Friday, October 27, 2006

Calls of Note Part 2

Several firms are commenting on Intersil (NASDAQ:ISIL) after the co last night announced the immediate departure of President and COO Lou DiNardo.

- CIBC notes that given the high regard with which DiNardo is held both within the analog (HPA) industry and on Wall Street, they expect ISIL shares to see some softness today.

The firm is surprised by DiNardo's hasty departure as he was considered by many (including CIBC) to be current CEO Rich Beyer's heir apparent. ISIL continues to have a solid management bench and bright prospects, but, in their opinion, DiNardo will be missed.

As a core member of one of the industry's premier mgmt teams, DiNardo was, in firm's view, a key driver behind ISIL's strong fundamental performance over the past two years. He helped successfully expand ISIL's presence in the critical handset and notebook end markets, among others.

Despite the departure of his two top lieutenants over the past 12 months-- current SMTC CEO Mohan Maheswaran and now DiNardo--we expect CEO Beyer to push forward with his current (successful) game plan of taking market share while growing ISIL's served addressable market.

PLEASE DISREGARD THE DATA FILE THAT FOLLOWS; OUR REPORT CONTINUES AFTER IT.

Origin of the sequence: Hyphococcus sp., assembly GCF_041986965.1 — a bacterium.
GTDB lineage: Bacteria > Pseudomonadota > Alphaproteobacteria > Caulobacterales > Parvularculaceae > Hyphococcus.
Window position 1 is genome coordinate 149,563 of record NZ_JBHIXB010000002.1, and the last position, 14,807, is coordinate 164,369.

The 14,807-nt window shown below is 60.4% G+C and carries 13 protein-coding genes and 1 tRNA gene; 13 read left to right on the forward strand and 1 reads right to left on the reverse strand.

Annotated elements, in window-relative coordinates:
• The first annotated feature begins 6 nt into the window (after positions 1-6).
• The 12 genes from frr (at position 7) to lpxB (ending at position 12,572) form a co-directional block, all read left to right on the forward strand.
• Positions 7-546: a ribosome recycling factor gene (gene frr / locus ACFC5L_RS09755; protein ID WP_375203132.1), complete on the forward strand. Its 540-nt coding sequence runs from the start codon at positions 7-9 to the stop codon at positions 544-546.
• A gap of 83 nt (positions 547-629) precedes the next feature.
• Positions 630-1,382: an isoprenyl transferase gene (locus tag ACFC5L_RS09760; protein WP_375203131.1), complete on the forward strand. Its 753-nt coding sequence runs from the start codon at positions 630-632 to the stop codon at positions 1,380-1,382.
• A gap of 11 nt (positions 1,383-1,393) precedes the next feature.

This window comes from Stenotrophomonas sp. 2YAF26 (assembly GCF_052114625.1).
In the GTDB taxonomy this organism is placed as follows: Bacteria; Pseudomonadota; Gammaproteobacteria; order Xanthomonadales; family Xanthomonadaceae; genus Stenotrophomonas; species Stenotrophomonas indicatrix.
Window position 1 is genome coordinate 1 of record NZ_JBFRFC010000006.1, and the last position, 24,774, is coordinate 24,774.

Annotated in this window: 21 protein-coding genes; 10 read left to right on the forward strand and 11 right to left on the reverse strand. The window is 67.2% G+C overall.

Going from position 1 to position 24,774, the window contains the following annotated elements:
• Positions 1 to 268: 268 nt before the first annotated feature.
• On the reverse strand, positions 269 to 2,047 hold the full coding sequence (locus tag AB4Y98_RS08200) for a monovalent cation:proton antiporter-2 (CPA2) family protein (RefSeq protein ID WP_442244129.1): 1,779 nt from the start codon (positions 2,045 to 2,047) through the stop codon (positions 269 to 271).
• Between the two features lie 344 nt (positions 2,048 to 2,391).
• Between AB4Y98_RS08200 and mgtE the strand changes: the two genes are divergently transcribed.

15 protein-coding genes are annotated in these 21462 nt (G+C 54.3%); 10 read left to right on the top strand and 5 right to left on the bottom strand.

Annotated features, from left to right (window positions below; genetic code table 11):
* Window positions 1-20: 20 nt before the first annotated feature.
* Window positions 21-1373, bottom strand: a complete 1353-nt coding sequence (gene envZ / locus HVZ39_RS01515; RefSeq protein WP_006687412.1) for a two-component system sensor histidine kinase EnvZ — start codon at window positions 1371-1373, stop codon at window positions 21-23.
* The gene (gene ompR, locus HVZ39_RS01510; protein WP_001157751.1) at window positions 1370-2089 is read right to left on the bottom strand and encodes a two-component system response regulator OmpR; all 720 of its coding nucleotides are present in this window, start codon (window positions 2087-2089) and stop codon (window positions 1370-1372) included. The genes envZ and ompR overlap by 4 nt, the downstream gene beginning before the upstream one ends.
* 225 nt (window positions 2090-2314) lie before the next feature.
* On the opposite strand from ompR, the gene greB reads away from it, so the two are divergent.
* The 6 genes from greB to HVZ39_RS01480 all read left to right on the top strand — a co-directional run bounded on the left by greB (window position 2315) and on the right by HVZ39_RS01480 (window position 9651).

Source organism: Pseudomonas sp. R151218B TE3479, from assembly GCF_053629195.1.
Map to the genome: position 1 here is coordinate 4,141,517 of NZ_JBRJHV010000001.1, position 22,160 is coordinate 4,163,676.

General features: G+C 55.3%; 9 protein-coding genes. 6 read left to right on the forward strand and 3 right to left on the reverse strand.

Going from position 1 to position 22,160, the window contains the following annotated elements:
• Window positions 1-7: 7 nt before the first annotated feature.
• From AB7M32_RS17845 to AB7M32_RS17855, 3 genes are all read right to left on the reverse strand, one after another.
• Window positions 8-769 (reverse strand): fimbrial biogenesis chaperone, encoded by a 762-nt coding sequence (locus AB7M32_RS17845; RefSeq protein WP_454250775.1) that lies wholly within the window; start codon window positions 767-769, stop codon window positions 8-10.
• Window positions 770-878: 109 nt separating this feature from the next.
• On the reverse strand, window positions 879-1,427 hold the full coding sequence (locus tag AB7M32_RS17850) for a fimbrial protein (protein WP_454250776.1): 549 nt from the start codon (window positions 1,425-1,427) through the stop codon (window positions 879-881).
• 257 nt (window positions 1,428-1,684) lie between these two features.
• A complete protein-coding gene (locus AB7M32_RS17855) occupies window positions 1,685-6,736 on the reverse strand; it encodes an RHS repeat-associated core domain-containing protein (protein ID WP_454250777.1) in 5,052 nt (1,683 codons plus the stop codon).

- Merrill Lynch notes the departure yesterday of President and Chief Operating Officer Lou DiNardo is both surprising and disappointing. Firm's checks following the announcement suggest that the departure was driven by a disagreement between Mr. DiNardo on one hand, and CEO Rich Beyer and the board of directors on the other, regarding Mr. DiNardo's operating management of Intersil since ascending to the COO job ten months ago. Mr. DiNardo has been an important and visible contributor to Intersil's success since joining the company in 2004.

The resulting challenges are several. First, Rich Beyer must step back into a day-to-day management roll, something that he'd ceded to Mr. DiNardo and claimed to be interested in moving away from. Picking up where Mr. DiNardo left off could be tough. Secondly, Mr. DiNardo is well regarded within the analog IC business, and minimizing the hit to morale within Intersil will be important.

In fairness, the firm believes Rich Beyer is the architect of Intersil as it looks now, and all of the big decisions - selling WiFi, buying Xicor - were his. ML thinks he's capable of meeting the challenge that he's created by dismissing Mr. DiNardo, and on that basis they maintain their positive recommendation on the stock. However, they can't deny that much of Intersil's recent operational excellence is attributable to the efforts of Lou DiNardo. Getting someone else into place with similar talent and energy is we believe now job 1 for Intersil's management.

Notablecalls: Expect to see weakness in ISIL. The stock was down 2% in after hrs trading and I suspect there will be more weakness today and in the next couple of days.

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